New Mum Advice: Three Postnatal Taboos Smashed!
New mums eh - what are they like? They can bang on for hours in polite company about their sore boobs, stitches and constipation, and, sit in the same room as them for long enough and you’ll soon know how often their baby poos and even what colour it is. TMI or what!
But in this age of over-sharing it seems that some postnatal subjects are still taboo. Some topics simply feel a little too dangerous to speak about and yet they affect very many of us, and not opening up can lead to a sense of isolation and failure, and can even pre-dispose us to postnatal depression.
So here are three common taboo postnatal subjects which need to be smashed down.
1. I DIDN’T LOVE MY BABY AT BIRTH!
It is what we see in films and we read about in books and all our mates tell us to expect it: we will spend long, hard hours in labour but when our baby lands, slippery as an eel, into our arms, we will forget it all and gaze down with a sudden rush of love at this incredible being.
Well some mums really do feel an immediate love for their baby at birth, but some simply don’t and it is actually very common indeed for it to … not happen.
Sometimes when we give birth there is a feeling of “Hello you - I feel like I know you and I already love you with all my heart”. At other times there is a feeling more like, “Hmm! You’re a bit weird-looking. You’re a stranger and I have no feeling for you at all!” These feelings can be very scary when we are told to expect immediate love. Guilt can kick in which can hang around, simmering below the surface, for years. That unspoken sin - “I didn’t fall in love with my own baby at birth! What sort of mother am I?”
Don’t worry. You’re not alone and, in fact, amazing evolution takes care of the fact that many mums don’t feel any love initially for their baby. Even if you look at your baby and think “I’m not really sure what I feel about you”, you will still care for them. You are highly evolved to respond to your baby’s cries even if you don’t feel love for them. Newborn babies have a particular cry that parents cannot interpret as a ‘hungry’ or ‘cold’ or ‘tired’ or ‘dirty nappy’ cry. They all sound the same to begin with. Your friends and your Nan tell you to “stop picking them up - you’ll make a rod for your own back!” so you try to ignore it but the cry gets right into your very bones and you find that you respond … every time. Even when there are no love feelings there yet you can’t help but go to pick up your crying baby. This is how evolution works to keep our babies safe.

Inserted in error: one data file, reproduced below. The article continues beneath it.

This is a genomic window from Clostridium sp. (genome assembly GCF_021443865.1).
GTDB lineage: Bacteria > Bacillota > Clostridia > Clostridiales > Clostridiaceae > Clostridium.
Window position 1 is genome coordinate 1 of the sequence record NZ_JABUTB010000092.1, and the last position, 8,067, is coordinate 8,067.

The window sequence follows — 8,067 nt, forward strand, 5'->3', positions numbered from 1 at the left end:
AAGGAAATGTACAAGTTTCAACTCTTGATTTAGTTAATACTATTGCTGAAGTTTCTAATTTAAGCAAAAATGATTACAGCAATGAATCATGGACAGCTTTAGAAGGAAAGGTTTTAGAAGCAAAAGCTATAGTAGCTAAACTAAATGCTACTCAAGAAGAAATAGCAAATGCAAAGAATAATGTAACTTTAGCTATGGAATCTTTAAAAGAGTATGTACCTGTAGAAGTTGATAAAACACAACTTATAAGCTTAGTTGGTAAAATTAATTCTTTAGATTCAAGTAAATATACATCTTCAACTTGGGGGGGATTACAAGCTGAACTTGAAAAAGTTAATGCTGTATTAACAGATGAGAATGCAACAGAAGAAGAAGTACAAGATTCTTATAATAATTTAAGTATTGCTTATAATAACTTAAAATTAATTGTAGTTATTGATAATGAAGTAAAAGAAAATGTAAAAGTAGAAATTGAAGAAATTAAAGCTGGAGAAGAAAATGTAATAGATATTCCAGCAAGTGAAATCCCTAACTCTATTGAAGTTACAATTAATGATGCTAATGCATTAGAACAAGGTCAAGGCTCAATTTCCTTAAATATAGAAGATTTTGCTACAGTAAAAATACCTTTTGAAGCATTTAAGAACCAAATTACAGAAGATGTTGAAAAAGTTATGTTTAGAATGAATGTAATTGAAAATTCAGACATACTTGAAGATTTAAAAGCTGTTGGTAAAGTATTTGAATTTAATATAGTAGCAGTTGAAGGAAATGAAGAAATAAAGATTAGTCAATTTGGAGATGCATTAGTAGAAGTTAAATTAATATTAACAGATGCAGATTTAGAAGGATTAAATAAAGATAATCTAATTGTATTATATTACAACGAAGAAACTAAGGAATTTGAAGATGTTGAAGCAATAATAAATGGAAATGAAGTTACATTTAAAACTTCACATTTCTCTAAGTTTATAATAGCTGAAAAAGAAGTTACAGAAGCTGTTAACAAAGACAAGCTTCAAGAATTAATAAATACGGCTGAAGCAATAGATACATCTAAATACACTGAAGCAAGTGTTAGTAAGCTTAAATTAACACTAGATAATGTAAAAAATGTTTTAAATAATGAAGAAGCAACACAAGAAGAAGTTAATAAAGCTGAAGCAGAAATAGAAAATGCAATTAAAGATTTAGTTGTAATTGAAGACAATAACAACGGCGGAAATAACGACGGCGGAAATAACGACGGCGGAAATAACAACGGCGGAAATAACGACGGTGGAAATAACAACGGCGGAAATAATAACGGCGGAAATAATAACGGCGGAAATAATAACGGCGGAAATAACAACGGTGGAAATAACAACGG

You don’t know what the cry means so you pop them to the boob and, when that doesn’t work, you try all the other things - you change them, pat them and snuggle them and those snuggly feeds and cuddles flood you both with love hormones which, day by day, week by week and month by month cause you to imprint on each other until the love grows This natural, highly evolved and automatic process is what is called bonding and it happens whether you love your baby at first sight or not. So relax, - you and your baby are quite safe in the hands of evolution.
2. I HATED MY BIRTH!
Sometimes our births simply don’t go to plan. We plan a drug-free water birth and immediate skin to skin with our newborn baby but end up having every drug we can lay our hands on, have an emergency caesarean section and then our beautiful baby is whisked off to the paediatrician whilst we can only watch, and worry, from a distance with our arms aching for that cuddle.
Although mums will talk about their births and how they didn’t go according to plan, they find that they are quickly shut down by their audience with comments such as “Well at least the baby is safe and well.” and “It is all worth it when you look at your baby, isn’t it?” and “Don’t upset yourself - focus on the positive.” These well-meaning comments are meant to minimise the upset and trauma women feel but it doesn’t work like that. Mums just end up feeling unheard, unvalidated and guilty.
It can even impact on their ability to do the very thing everyone is telling them to do - to focus on and love their baby! Yet, by just being given the space to really talk over and over about their awful birth experience mums are more able to move on and their connection with their baby can deepen.
Just because we hated the birth doesn’t mean we don’t love our baby and are thankful they are safe. Just because we love our baby doesn’t mean that we can simply forget about the birth and the shock it has left in us. The more we acknowledge that both these feelings are true and valid, the easier it is to recover emotionally from a difficult birth - for the good feelings to flourish, the difficult feelings have to be aired and accepted.